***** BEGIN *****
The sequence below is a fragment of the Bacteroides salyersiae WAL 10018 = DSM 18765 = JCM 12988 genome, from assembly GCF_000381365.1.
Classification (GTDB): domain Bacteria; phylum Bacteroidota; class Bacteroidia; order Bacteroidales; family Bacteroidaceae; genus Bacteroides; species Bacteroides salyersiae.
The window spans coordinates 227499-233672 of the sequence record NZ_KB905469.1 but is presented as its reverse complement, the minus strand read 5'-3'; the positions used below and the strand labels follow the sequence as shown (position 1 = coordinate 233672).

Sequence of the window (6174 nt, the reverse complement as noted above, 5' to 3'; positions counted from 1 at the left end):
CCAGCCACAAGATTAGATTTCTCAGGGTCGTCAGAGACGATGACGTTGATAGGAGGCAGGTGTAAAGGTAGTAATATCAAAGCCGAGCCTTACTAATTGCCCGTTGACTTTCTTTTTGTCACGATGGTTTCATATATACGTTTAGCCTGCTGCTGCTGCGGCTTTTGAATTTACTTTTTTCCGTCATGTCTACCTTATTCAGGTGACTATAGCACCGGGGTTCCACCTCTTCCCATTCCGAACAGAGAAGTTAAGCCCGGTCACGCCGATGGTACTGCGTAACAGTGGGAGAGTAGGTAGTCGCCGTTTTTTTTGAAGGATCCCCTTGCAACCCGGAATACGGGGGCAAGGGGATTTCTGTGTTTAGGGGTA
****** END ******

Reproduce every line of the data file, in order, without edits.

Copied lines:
The sequence below is a fragment of the Bacteroides salyersiae WAL 10018 = DSM 18765 = JCM 12988 genome, from assembly GCF_000381365.1.
Classification (GTDB): domain Bacteria; phylum Bacteroidota; class Bacteroidia; order Bacteroidales; family Bacteroidaceae; genus Bacteroides; species Bacteroides salyersiae.
The window spans coordinates 227499-233672 of the sequence record NZ_KB905469.1 but is presented as its reverse complement, the minus strand read 5'-3'; the positions used below and the strand labels follow the sequence as shown (position 1 = coordinate 233672).

Sequence of the window (6174 nt, the reverse complement as noted above, 5' to 3'; positions counted from 1 at the left end):
CCAGCCACAAGATTAGATTTCTCAGGGTCGTCAGAGACGATGACGTTGATAGGAGGCAGGTGTAAAGGTAGTAATATCAAAGCCGAGCCTTACTAATTGCCCGTTGACTTTCTTTTTGTCACGATGGTTTCATATATACGTTTAGCCTGCTGCTGCTGCGGCTTTTGAATTTACTTTTTTCCGTCATGTCTACCTTATTCAGGTGACTATAGCACCGGGGTTCCACCTCTTCCCATTCCGAACAGAGAAGTTAAGCCCGGTCACGCCGATGGTACTGCGTAACAGTGGGAGAGTAGGTAGTCGCCGTTTTTTTTGAAGGATCCCCTTGCAACCCGGAATACGGGGGCAAGGGGATTTCTGTGTTTAGGGGTA